Wednesday, September 22, 2010

On Aging

I just found out that one of the ladies in my Colorado church died a couple of weeks ago. One of my mom's friends sent her a program from her funeral, or "Celebration of Life." She was 87 when she died. She was always one of those nice church ladies that would say hi to me on Sunday mornings, and I didn't think much else about her or her life. After reading the program, I was hit by two things.

First, it made me think about how we view elderly people. In her obituary, it talked about how she had been a model, founded a school of modeling, staged fashion productions, coordinated the Miss Colorado Springs pageant, and trained several national and international contestants. I was pretty surprised to read that. Of course older people have pasts, but it's hard to think of one of those nice church ladies as being a model and fashionista.

Sure, we care about our own grandparents, great-uncles and aunts, and old family friends, but what about other older people in our churches and neighborhoods? Do we try to get to know them or are we just focused on the people our own age? Maybe we're missing out on opportunities to be friends with people who are different from ourselves. I think that most of the time, younger people need to be the initiators in those kinds of relationships. Often older people don't want to "bother" young people but would really love to talk to us or have some honorary grandkids. I mean, have you ever invited an older person over for dinner? If so, awesome! If not, maybe you should try it sometime.

The other issue that came to mind was aging gracefully. All of us hope, even assume, that we will age gracefully. When we're old, we'll be the cool ones. We'll be the ones that will still go on road trips, fly overseas, go on adventures. A friend and I have had several conversations about how we'll be cool grandmas. We'll live next door to each other and feed neighborhood children cookies and maybe even have wheel-chair races. We don't talk about possible Alzheimer's or feebleness or children that could ignore us. We don't want that.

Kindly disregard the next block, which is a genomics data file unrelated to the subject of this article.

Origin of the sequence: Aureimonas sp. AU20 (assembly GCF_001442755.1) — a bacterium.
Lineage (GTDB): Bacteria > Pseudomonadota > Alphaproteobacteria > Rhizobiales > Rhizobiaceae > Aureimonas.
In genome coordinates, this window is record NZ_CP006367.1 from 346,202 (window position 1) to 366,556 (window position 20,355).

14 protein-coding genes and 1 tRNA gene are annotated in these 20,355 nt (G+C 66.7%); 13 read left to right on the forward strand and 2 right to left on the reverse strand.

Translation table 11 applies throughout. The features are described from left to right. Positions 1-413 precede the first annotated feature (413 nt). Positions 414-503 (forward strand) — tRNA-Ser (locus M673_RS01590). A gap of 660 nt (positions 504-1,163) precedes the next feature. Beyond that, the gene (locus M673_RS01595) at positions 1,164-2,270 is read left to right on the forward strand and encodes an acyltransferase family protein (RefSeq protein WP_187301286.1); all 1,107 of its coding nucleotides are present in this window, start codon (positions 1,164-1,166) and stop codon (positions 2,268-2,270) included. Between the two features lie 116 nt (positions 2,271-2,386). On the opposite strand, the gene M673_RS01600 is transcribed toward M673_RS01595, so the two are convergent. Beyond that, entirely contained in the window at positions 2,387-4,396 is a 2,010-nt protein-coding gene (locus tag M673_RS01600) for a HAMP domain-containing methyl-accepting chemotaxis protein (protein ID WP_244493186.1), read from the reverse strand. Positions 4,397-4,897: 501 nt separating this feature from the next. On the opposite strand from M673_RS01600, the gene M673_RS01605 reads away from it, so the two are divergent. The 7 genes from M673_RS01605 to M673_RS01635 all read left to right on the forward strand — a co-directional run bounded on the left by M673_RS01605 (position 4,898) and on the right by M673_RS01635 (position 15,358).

Included in the program was a poem that the lady wrote before she died. I hope she wouldn't mind that I re-publish it here, because I really want you all to read it. It's a little long, but worth it, I think.


Growing old is what is talked about
With friends I see each day,
We're continually faced with dreaded changes
That seem to happen along the way.

But what has happened to the way I'd planned,
To grow old gracefully and with a smile?
I planned to be serene and all together
And to always do it with great style!

The changes would be only for others
Only THEY would get an unsteady gait
Only THEIR hands would quiver when writing
And wrinkles would be only THEIR fate.

I was sure I'd keep my figure
Cause I wanted to always look great
And not stoop or change my posture
There'd be no negative on MY plate.

But then came the grim reality, and
Finally I had to face the cold hard fact...
That at eighty seven I AM growing old
And it's getting harder to fight back.

But inside my heart cries, "Please understand!
I don't mean to stagger when I walk,
I'd rather my hands not shake holding yours,
And I'd like to be fluent when I talk.

"I'd love it if my voice would stay strong,
And if I could still sing on key;
I'd love to dance, if I could
Cause that youth inside is STILL me."

It's that youth that is still of my choosing.
So my heart won't get wrinkled and gray!
Inside, in my dreams, I can still dance and sing,
And, I'm gonna love my life each step of the way.

I think this sentiment is important for us to remember. Right now, it's unthinkable for us that we'll be out of touch, that we'll go deaf, that we won't be able to dance. That's something that we will all have to face eventually. We should have compassion, not impatience, for those who walk more slowly than us or take a long time at a check-out line. That will be us someday.

Also, what she wrote at the end of the poem is so important. Maybe they wish that they could still go on adventures. Wouldn't that be frustrating to be limited by your own body, to have to give up things you love? Just like us, they want to have fun, to laugh, to love others. Even if a body changes, that doesn't mean the spirit does. Maybe we have more in common than we think.


  1. Old people are the best. They really are. And maybe Professor Kirk would have given that lady an A+ ... it's the perfect balance of joy and bittersweet. Every stage of life is worth living to the full ... and AT every stage of life it's important to take the time to meet others where THEY are at.

  2. Growing old is something I don't think about realistically, and perhaps I should. Also, that's a very good point about taking an interest in older peoples' lives/history. It's got to be so humbling to become old and live in a different generation that is ignorant and uninterested in your past.


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